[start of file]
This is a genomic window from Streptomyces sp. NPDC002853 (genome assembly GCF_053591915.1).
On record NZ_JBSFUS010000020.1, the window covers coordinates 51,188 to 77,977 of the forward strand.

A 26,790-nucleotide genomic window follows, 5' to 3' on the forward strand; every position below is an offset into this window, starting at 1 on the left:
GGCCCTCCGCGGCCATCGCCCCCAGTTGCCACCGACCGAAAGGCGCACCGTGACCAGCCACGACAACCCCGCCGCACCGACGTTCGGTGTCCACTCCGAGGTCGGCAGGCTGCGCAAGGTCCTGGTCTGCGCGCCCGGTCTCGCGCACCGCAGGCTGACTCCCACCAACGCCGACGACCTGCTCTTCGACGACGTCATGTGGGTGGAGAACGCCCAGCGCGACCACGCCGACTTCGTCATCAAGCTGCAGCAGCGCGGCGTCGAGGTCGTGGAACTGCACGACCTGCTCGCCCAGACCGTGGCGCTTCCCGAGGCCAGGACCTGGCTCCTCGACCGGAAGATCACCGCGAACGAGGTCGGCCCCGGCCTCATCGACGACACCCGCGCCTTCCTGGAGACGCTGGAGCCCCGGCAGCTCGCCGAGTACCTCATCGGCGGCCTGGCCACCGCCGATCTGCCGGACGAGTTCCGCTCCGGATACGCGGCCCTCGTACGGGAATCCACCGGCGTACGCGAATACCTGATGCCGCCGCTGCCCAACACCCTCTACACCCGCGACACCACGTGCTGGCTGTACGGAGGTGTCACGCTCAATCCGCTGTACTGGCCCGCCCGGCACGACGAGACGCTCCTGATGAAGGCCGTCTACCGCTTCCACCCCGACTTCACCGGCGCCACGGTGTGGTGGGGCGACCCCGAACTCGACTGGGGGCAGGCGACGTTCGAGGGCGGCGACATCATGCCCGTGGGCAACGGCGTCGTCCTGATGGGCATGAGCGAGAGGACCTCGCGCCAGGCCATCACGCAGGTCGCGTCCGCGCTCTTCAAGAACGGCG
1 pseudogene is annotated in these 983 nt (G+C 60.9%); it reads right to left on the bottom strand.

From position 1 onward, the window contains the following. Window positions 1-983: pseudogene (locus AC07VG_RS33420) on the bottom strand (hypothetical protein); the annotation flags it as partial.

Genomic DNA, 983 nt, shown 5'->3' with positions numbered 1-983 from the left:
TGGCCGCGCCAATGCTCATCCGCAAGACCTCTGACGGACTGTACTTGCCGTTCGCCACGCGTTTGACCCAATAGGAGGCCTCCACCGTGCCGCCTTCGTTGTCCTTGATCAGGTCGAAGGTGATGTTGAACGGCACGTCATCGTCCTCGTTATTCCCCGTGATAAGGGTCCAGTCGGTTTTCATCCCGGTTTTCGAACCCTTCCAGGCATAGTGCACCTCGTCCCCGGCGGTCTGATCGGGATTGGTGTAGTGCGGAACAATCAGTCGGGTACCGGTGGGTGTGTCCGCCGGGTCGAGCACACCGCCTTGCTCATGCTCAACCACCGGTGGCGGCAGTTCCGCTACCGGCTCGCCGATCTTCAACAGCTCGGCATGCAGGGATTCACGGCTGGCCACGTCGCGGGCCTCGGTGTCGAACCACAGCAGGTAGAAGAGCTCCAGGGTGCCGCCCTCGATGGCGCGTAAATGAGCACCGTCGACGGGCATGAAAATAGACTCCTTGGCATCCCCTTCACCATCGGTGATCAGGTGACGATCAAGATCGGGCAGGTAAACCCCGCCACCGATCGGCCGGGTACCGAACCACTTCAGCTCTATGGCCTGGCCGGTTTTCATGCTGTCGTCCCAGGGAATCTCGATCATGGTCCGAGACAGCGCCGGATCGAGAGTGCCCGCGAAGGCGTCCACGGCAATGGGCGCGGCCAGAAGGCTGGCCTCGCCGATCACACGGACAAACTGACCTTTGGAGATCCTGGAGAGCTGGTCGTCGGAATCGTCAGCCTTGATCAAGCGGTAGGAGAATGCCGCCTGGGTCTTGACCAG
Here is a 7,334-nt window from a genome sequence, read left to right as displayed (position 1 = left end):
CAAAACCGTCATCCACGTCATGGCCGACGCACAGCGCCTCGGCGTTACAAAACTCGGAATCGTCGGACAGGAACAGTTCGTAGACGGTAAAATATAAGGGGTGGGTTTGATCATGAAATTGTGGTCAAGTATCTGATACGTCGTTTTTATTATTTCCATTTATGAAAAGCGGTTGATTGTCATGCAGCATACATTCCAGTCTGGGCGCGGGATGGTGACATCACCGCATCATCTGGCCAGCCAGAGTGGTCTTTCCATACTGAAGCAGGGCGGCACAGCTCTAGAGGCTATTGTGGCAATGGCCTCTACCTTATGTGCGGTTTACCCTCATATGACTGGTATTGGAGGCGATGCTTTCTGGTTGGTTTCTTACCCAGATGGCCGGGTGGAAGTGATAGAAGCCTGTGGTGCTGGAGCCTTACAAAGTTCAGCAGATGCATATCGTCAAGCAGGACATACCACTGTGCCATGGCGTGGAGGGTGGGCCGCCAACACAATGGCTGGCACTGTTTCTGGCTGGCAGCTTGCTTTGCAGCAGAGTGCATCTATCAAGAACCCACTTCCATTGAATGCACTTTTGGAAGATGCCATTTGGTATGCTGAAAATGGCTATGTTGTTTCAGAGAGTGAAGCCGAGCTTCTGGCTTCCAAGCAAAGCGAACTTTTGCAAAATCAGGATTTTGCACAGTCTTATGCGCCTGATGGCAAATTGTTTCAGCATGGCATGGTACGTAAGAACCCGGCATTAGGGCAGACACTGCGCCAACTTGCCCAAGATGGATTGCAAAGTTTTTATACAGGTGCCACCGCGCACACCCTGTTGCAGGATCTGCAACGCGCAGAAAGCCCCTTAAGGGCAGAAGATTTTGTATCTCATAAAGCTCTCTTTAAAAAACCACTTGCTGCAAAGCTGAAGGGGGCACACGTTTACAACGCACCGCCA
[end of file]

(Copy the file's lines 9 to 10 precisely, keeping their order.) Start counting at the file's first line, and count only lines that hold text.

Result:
Here is a 7,334-nt window from a genome sequence, read left to right as displayed (position 1 = left end):
CAAAACCGTCATCCACGTCATGGCCGACGCACAGCGCCTCGGCGTTACAAAACTCGGAATCGTCGGACAGGAACAGTTCGTAGACGGTAAAATATAAGGGGTGGGTTTGATCATGAAATTGTGGTCAAGTATCTGATACGTCGTTTTTATTATTTCCATTTATGAAAAGCGGTTGATTGTCATGCAGCATACATTCCAGTCTGGGCGCGGGATGGTGACATCACCGCATCATCTGGCCAGCCAGAGTGGTCTTTCCATACTGAAGCAGGGCGGCACAGCTCTAGAGGCTATTGTGGCAATGGCCTCTACCTTATGTGCGGTTTACCCTCATATGACTGGTATTGGAGGCGATGCTTTCTGGTTGGTTTCTTACCCAGATGGCCGGGTGGAAGTGATAGAAGCCTGTGGTGCTGGAGCCTTACAAAGTTCAGCAGATGCATATCGTCAAGCAGGACATACCACTGTGCCATGGCGTGGAGGGTGGGCCGCCAACACAATGGCTGGCACTGTTTCTGGCTGGCAGCTTGCTTTGCAGCAGAGTGCATCTATCAAGAACCCACTTCCATTGAATGCACTTTTGGAAGATGCCATTTGGTATGCTGAAAATGGCTATGTTGTTTCAGAGAGTGAAGCCGAGCTTCTGGCTTCCAAGCAAAGCGAACTTTTGCAAAATCAGGATTTTGCACAGTCTTATGCGCCTGATGGCAAATTGTTTCAGCATGGCATGGTACGTAAGAACCCGGCATTAGGGCAGACACTGCGCCAACTTGCCCAAGATGGATTGCAAAGTTTTTATACAGGTGCCACCGCGCACACCCTGTTGCAGGATCTGCAACGCGCAGAAAGCCCCTTAAGGGCAGAAGATTTTGTATCTCATAAAGCTCTCTTTAAAAAACCACTTGCTGCAAAGCTGAAGGGGGCACACGTTTACAACGCACCGCCA